“The payload is the software that conducts the actual search on the visitor’s computer.”40 Among the things the payload revealed in Operation Pacifier was the target computer’s actual IP address and the unique identifier transmitted to the target computer by the generator.41

Finally, the logging server is a computer that collects the data transmitted by the payload.42 This data can later be analyzed and used as evidence when the government charges the suspect.

As the descriptions above indicate, the generator, exploit, and payload all contain software or data run or installed on the target computer in the process of searching that computer. Given the government’s assertion that “the identities of the . . . users of [Playpen] would remain unknown without the use of [network] investigative techniques,”43 the NIT could have searched the computer of a visitor located in any country. Indeed, some of these searches have led to arrests in countries including Israel, Turkey, Peru, Malaysia, Chile, and Ukraine.44 This means that the government’s NIT necessarily installed software on computers in all of these countries.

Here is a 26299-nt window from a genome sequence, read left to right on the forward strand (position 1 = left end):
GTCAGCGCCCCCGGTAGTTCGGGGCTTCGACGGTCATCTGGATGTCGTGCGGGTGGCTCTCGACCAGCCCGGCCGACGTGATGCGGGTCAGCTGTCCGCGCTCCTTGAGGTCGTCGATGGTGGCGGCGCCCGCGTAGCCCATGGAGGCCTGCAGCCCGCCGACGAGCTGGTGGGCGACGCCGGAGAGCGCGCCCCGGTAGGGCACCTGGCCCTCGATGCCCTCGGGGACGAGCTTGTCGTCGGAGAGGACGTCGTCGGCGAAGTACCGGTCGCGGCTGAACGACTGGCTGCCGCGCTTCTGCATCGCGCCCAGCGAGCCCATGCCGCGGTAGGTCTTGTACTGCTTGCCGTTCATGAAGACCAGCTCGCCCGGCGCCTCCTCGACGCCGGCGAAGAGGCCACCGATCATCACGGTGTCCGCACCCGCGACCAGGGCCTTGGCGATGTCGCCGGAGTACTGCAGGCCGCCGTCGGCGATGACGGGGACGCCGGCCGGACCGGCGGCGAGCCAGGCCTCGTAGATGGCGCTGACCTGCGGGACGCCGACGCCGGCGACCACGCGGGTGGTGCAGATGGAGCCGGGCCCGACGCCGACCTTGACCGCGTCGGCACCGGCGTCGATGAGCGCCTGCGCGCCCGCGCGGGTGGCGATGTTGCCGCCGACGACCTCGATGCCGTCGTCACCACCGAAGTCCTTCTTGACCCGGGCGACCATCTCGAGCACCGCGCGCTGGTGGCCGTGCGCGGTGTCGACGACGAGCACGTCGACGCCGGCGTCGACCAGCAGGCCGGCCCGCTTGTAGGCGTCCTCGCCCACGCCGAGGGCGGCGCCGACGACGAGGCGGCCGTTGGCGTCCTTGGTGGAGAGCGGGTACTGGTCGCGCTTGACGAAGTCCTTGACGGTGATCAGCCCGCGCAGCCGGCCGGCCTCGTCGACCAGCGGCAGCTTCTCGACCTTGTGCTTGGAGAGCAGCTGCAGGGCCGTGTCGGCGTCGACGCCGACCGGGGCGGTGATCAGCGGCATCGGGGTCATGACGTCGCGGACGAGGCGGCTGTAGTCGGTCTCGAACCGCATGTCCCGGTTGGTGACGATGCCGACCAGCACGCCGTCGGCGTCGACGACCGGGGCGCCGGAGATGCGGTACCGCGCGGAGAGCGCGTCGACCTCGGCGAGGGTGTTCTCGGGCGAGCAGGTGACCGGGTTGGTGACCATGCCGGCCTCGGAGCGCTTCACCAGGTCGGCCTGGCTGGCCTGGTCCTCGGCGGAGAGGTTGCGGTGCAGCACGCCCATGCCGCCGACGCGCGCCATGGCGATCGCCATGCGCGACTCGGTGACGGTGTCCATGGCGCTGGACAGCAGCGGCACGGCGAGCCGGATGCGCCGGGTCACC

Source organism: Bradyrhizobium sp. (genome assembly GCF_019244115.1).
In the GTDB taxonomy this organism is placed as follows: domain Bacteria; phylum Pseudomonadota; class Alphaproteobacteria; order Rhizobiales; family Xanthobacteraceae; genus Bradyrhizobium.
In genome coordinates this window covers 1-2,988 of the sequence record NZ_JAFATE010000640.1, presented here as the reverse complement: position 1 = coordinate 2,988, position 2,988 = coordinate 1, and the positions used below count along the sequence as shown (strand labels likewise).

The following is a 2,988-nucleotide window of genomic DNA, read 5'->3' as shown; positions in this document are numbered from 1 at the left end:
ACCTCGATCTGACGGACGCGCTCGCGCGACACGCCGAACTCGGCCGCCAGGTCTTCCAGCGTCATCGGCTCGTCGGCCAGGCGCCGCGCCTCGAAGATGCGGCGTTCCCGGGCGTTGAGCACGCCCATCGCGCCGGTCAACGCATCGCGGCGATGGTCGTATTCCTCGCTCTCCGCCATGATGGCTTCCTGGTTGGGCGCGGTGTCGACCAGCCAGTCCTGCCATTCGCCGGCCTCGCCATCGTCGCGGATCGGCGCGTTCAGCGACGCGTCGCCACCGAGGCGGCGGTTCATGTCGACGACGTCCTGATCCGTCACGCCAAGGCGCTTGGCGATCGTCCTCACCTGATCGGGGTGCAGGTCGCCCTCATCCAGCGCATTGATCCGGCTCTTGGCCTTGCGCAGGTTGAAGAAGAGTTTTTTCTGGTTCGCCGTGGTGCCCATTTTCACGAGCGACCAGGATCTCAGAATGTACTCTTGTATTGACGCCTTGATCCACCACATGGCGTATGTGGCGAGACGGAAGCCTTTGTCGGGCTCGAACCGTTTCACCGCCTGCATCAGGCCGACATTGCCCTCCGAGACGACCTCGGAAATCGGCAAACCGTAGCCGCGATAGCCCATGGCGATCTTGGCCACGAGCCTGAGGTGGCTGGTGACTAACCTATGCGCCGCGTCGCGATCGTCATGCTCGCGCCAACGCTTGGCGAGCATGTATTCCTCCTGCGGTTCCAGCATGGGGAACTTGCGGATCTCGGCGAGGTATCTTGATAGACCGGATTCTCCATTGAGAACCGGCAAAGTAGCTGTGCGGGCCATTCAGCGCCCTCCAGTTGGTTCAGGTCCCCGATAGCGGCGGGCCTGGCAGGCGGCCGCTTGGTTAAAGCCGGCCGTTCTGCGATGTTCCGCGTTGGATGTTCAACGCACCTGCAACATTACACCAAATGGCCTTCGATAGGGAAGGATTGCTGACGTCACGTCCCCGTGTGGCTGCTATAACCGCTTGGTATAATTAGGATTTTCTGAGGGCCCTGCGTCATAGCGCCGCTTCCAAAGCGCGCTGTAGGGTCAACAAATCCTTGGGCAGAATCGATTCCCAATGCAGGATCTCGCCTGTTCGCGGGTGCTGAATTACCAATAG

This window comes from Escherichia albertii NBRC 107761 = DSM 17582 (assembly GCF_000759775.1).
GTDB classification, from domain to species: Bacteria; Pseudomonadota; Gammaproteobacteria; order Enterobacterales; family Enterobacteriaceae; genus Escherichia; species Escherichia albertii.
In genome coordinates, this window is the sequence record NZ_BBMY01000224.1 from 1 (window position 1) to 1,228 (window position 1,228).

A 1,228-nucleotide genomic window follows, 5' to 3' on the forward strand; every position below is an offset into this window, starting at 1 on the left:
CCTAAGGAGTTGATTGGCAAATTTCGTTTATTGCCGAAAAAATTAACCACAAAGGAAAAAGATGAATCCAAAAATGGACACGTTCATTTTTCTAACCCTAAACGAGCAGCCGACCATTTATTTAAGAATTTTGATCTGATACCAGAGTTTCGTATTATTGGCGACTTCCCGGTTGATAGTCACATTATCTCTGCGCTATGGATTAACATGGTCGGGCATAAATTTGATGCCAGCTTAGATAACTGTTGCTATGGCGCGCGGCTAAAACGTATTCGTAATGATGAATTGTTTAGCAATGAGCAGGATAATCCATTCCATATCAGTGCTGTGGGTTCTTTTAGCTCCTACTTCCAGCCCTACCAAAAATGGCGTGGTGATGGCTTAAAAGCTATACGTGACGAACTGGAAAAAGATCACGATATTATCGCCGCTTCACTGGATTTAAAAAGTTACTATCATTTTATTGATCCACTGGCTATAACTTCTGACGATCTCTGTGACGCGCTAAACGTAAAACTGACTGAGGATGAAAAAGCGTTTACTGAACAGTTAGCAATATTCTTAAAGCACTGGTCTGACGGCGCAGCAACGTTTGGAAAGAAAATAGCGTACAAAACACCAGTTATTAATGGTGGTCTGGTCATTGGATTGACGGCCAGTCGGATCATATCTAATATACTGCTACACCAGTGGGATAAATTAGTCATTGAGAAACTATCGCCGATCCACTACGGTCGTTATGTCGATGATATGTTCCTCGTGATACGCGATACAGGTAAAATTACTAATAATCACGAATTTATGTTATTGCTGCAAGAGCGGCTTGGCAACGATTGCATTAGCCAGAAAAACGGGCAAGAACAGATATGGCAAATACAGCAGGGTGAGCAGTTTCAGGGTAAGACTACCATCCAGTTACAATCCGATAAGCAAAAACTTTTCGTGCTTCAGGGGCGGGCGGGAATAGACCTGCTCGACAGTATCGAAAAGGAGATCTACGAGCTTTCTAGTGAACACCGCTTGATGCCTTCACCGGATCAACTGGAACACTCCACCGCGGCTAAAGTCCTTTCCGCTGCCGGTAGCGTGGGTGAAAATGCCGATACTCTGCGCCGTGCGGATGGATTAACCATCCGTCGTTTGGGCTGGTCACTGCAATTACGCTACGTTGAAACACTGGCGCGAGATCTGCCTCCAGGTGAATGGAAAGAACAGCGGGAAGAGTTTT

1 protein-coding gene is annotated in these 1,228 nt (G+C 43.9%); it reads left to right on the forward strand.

To understand whether cross-border searches like those that occurred during Operation Pacifier are permissible under international law, it is first necessary to determine which provisions of international law govern these searches. Making this determination requires a brief introduction to international law and its sources.